Referring now to FIG. 8, there is shown an implementation of the present invention. In one embodiment, the present invention is implemented using a persistent on-screen display object 801 programmed to display a value in the status bar of the software application. A memory location 802 in RAM 104 specifies which cell in the document is to be displayed by storing therein a memory address corresponding to a cell identifier. In the example, the memory address is $A326, corresponding (by a stored internal table) to cell identifier C23. When the user selects a cell to be displayed in display field 602, the address specifying the selected cell is stored in memory location 802. Display object 801 refers to the specified address in table 803 to retrieve the value that will be displayed. Display object 801 then displays the retrieved value in the specified location on screen 102.

In one embodiment, the state of memory location 802 is stored in storage device 105 when the document is saved, so that the state may be restored when the document is later retrieved. In embodiments including more than one display field 602, a corresponding number of memory locations 802 is provided. In embodiments wherein display field 602 is editable, a write object (not shown) is provided whereby the user's entry into display field 602 is written into the memory location in table 803 specified by the address stored in memory location 802.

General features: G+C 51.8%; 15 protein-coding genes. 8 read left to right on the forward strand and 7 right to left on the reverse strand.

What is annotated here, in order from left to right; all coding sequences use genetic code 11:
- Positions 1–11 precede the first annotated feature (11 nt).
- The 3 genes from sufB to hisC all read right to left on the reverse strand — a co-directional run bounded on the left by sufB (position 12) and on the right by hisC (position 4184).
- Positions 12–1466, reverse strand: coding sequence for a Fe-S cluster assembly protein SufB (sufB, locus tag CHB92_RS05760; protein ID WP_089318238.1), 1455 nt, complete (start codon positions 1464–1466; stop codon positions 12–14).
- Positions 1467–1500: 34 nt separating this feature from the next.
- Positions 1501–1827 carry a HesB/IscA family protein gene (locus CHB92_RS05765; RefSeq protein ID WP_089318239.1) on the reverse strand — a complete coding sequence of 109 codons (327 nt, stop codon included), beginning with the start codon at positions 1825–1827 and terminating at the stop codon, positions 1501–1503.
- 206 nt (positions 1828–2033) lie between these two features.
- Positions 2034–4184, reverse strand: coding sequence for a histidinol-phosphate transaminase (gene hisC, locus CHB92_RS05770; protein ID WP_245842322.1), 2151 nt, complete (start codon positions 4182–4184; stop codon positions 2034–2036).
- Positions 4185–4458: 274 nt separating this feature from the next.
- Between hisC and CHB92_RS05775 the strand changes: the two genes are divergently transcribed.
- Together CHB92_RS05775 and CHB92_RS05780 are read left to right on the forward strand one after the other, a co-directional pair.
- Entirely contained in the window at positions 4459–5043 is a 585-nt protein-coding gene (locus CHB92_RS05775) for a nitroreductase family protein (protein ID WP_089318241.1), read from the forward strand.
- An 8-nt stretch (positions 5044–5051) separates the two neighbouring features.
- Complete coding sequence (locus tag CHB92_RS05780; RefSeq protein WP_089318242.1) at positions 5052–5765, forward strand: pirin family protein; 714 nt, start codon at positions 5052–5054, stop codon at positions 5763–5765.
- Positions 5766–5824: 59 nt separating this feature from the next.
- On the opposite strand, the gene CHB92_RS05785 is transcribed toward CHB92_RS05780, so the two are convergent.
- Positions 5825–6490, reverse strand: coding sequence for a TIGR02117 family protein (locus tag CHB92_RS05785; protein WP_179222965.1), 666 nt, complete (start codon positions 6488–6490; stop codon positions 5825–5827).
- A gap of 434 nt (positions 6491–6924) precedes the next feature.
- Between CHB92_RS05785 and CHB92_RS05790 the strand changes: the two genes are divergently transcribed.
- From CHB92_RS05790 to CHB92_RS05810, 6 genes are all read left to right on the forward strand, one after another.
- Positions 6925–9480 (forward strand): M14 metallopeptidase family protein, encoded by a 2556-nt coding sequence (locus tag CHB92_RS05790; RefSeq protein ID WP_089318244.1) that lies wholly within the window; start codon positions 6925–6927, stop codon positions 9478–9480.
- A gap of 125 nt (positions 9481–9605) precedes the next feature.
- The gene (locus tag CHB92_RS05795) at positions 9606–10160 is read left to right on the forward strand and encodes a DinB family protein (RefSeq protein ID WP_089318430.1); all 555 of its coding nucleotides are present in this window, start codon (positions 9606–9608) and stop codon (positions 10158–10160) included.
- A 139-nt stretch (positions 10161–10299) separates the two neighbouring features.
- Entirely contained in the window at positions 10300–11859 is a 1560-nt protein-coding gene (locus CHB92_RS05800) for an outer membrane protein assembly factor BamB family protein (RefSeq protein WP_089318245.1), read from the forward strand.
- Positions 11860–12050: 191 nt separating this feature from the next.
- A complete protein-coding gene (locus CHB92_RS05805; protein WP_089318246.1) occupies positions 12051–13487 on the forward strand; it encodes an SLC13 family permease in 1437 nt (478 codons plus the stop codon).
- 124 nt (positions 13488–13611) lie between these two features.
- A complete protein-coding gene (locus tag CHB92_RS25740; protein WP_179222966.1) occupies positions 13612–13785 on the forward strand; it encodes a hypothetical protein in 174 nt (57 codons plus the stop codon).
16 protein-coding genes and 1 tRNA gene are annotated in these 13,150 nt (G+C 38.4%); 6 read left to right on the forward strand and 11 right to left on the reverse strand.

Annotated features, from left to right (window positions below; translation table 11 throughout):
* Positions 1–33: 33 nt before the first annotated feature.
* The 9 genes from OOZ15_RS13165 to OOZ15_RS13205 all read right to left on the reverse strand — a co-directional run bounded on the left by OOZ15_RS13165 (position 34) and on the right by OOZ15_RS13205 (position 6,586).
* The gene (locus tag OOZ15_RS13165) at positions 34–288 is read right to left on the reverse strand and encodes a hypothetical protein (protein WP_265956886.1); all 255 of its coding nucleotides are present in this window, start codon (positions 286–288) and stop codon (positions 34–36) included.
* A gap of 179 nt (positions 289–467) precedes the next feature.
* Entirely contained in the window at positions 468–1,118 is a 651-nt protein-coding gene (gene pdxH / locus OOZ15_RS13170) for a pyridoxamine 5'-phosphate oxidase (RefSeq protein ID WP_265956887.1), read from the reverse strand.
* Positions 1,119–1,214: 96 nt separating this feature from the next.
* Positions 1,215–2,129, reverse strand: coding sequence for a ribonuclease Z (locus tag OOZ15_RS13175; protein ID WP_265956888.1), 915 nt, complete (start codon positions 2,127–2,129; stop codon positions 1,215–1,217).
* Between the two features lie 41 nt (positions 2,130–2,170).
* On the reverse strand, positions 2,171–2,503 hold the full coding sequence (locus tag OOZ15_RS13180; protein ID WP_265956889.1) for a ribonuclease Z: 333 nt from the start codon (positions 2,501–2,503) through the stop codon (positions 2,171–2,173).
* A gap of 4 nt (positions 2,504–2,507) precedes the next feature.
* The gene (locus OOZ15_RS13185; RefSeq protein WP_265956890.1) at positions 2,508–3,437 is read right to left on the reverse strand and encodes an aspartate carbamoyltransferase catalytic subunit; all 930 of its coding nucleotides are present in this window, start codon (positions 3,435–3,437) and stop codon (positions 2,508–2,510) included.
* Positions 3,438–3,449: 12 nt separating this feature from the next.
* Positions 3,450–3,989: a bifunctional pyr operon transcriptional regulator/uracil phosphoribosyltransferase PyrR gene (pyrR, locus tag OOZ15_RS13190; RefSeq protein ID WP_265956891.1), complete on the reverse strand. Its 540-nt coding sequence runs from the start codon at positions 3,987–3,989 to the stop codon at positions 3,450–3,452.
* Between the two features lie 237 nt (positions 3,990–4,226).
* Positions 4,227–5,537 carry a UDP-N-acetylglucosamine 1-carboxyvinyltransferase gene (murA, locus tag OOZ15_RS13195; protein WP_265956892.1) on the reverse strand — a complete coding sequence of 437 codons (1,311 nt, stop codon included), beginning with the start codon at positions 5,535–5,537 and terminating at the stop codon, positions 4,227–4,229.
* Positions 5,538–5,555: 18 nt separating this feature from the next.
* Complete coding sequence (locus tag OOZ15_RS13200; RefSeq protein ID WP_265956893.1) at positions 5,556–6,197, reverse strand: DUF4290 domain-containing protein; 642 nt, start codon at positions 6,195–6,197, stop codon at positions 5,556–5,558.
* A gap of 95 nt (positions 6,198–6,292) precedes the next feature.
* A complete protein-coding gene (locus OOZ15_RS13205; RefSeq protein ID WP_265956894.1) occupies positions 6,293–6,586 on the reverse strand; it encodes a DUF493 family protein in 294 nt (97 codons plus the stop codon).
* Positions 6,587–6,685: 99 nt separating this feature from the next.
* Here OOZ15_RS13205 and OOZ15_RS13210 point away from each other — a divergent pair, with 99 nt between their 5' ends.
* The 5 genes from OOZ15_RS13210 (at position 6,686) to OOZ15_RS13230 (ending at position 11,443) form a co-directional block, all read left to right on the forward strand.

From the above description, it will be apparent that the invention disclosed herein provides a novel and advantageous system and method of displaying a current value for the contents of a cell of a document, when the portion of the document containing the cell is not currently visible, and without consuming an excessive amount of screen space. The foregoing discussion discloses and describes merely exemplary methods and embodiments of the present invention. As will be understood by those familiar with the art, the invention may be embodied in other specific forms without departing from the spirit or essential characteristics thereof. Accordingly, the disclosure of the present invention is intended to be illustrative, but not limiting, of the scope of the invention, which is set forth in the following claims.

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Classifications
U.S. Classification715/784, 715/973, 715/257, 715/209, 715/210
International ClassificationG06F17/24
Cooperative ClassificationY10S715/973, G06F17/246
European ClassificationG06F17/24S